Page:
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As promised, our congenial host at the Parlimenti Hotel drove us in his slightly worn Mercedes-Benz (almost everybody drives a Mercedes in Albania) to the lot where mini-buses were waiting for passengers to drive to Pogradeci. The cost for the almost four-hour trip was $14 each. We started on a reasonably good road but suddenly the driver made a U-turn and drove back to where we started and ended up on a rocky unpaved track through some construction area that seemed to go on forever. We never found out what the detour was for.

Once we got back on a paved road, the trip was uneventful, if hot, until we climbed up several mountain ranges — and for the queasy, it was harrowing, since the road was narrow and the cliffs steep and potentially deadly. We stopped more than halfway (after 2 hours) at a “café” where the owner tried to stiff us 10 Euro for two pieces of cheese and a simple salad. We eventually settled on 500 lek ($6) which according to us included a hefty tip.

We thought we would stay at the Lunhidas Hotel, a “tourist centre” with a swimming pool. We noticed the lake was crystal clear, but it was too far from the centre of town, and we always stay in the centre of town. Our driver dropped us off at the first place on the hotel strip bordering the lake (Lake Orhid). We like the looks of the hotel, named Enkelana, and especially the price ($34 CDN with breakfast) for a modern room with a balcony overlooking the lake, TV and a bathroom. The bed however could use a few less metal rods.

We strolled along the boardwalk and decided to rent a paddleboat ($2.60 CDN) for an hour. The odour of excrement was too strong to go swimming near the shore. We paddled out toward the middle of the lake, where the water looked clearer, and Irwin jumped in. One of four sturdy lads in a neighbouring paddle boat, hearing us conversing in English, begged to interrupt. A conversation ensued and continued after the two lads boosted Irwin onto the boat. Irwin’s current physical condition, being what it is, (chess, jazz, wine, pizza) made it impossible to do it on his own.

After inviting the lads for coffee on the boardwalk, the English-speaking one told us a bit about Albanian youth and his own difficult circumstances. He is the son of poor farmers from this area and is completing a compulsory year in the army, which he hates. He won’t go to Afghanistan or Iraq because the $10,000 for six months service is insufficient compensation for having to kill and risk being killed. He complained that the senior officers won’t even talk to him and the class system in the army prevents him from getting recognition and training. He told us that the university system here is corrupt and that one can buy grades for money. He has no hope of going to university because of lack of funds, even though he is bright and articulate. The boys are embarrassed by the condition of the lake and told us that when the dictator Enver Hoxha lived here in the summers, polluters risked severe punishment. Our lad would like to get out of Albania but he has no marketable skills.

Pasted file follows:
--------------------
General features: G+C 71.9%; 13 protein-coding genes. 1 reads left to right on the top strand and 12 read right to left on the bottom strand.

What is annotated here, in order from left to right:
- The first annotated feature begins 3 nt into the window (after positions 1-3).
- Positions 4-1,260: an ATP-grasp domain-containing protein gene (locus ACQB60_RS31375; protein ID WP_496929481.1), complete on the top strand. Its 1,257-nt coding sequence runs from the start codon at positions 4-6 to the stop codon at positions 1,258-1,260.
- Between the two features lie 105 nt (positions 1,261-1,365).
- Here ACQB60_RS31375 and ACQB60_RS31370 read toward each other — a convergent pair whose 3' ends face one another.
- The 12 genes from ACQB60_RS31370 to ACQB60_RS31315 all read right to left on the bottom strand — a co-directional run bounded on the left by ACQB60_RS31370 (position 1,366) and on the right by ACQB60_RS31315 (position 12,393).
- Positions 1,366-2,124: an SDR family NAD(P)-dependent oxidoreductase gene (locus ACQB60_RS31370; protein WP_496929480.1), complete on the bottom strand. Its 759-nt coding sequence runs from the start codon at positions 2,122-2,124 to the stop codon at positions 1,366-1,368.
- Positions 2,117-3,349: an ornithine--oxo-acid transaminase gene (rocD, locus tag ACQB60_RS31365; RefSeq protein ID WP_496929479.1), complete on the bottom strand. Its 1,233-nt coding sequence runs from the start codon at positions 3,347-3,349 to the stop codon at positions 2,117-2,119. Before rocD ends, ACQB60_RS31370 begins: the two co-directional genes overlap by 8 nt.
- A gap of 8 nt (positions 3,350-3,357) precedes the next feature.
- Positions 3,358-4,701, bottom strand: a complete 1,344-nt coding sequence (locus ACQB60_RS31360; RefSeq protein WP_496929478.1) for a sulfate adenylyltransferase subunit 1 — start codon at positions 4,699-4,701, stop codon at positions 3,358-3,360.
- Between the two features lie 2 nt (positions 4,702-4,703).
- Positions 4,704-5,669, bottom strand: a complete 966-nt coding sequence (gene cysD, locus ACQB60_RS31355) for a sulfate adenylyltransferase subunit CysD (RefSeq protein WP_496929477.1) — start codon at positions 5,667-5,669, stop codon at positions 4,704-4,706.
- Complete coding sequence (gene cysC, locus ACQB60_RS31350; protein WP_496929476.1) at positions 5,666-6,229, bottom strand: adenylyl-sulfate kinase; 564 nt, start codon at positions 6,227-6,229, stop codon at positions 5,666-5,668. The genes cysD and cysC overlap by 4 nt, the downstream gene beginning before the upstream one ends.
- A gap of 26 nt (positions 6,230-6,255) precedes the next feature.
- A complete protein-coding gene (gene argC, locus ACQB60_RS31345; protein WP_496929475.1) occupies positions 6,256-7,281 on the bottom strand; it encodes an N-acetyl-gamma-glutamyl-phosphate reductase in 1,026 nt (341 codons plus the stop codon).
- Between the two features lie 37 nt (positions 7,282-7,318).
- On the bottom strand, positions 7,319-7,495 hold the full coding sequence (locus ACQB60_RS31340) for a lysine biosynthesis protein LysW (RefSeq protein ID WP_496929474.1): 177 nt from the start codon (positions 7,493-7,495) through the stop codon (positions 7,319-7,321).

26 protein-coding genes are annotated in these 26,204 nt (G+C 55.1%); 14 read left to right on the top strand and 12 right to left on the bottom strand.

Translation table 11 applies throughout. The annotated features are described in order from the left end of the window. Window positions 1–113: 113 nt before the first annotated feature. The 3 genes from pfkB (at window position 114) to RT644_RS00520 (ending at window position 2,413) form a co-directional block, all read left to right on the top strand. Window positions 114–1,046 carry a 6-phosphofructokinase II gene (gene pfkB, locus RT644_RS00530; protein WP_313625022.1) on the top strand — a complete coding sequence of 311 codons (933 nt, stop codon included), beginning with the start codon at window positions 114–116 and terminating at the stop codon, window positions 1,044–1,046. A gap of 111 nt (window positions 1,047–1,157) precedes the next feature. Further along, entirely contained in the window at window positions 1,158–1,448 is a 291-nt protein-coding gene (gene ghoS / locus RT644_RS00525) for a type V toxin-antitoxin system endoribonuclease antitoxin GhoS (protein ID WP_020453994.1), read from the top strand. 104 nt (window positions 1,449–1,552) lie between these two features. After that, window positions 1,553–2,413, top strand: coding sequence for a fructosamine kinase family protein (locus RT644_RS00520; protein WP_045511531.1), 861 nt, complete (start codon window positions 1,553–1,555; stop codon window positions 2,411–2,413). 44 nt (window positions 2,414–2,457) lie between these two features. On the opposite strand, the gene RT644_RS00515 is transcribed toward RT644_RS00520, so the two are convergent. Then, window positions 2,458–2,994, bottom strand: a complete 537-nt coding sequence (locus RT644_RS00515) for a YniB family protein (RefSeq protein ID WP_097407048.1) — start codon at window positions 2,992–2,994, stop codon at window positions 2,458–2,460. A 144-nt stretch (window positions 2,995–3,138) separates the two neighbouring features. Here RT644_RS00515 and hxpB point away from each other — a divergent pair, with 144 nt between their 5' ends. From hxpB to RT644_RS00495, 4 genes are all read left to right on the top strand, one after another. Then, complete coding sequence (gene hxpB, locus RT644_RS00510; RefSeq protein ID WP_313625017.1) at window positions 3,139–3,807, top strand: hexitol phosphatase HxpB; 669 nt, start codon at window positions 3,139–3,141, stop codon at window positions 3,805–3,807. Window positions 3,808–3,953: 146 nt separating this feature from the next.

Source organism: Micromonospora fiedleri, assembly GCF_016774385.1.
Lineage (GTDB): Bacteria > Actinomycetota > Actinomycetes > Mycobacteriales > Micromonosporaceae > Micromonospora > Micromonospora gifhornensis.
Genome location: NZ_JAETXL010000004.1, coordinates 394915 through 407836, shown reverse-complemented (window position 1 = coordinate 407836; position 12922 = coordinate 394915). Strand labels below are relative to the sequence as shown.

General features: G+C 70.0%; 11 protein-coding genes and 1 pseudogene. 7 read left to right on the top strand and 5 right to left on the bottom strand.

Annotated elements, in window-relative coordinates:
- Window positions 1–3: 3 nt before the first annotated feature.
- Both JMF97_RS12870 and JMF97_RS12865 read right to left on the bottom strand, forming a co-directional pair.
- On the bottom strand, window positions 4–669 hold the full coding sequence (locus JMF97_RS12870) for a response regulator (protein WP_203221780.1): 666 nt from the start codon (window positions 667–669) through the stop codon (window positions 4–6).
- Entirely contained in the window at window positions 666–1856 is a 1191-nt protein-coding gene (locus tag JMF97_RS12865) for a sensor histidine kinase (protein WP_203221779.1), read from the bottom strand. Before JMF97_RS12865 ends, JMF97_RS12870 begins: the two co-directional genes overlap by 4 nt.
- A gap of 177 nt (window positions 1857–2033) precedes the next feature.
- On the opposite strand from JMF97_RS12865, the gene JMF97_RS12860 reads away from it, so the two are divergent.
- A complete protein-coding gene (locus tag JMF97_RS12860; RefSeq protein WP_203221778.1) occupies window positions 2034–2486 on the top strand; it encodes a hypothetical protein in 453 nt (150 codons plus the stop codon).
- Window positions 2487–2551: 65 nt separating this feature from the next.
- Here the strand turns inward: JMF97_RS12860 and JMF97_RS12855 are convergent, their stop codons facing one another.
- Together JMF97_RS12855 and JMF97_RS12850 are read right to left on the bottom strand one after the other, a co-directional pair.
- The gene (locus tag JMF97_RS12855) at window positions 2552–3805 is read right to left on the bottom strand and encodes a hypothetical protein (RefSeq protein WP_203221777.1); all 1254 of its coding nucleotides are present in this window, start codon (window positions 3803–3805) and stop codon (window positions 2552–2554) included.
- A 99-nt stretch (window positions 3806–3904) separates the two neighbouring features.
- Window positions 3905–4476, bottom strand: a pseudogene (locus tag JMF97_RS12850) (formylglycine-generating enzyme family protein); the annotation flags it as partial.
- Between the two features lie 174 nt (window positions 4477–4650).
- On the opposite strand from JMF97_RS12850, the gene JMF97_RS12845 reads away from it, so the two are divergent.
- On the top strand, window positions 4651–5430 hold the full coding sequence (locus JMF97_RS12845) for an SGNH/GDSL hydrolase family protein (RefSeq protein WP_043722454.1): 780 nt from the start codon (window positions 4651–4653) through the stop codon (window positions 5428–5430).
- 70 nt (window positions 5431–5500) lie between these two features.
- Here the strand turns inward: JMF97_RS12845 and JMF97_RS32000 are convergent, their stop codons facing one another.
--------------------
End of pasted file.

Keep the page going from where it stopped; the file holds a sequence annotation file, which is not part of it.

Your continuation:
We stayed at our hotel for dinner where we were the only couple on the second floor overlooking the lake and it was charming. We chatted for a few minutes with the daughter of the waitress, a graduate in psychology who can’t find a job in her field because “Albanians don’t recognize the need for psychologists yet.”

Irwin ordered steak with garnishes and we shared three or four salads, a fish soup, a glass of Macedonian wine, and Fanta — the bill coming to $23. We strolled on the main street, bought a small watermelon and ate it in our hotel room, keeping the balcony door open all night for the breeze.

The music continued well into the night, taken over sometime in the early morning by the howling of dogs, followed by the call of the Muezzin, summoning the faithful to morning prayer.

So far today (Sunday), we've sat outside here on the terrace — with a “borrowed” Internet password (top secret) that the waiters will not divulge but will gladly punch in — reading and soaking up the breeze by the lake, and gone out to buy cookies for two withered ladies sitting on the street across from the hotel and a stash of croissants for the gypsy children who beg at our table intermittently.

Tomorrow we plan to take a minibus to the Macedonian side of the lake and make our way from there to Skopje.

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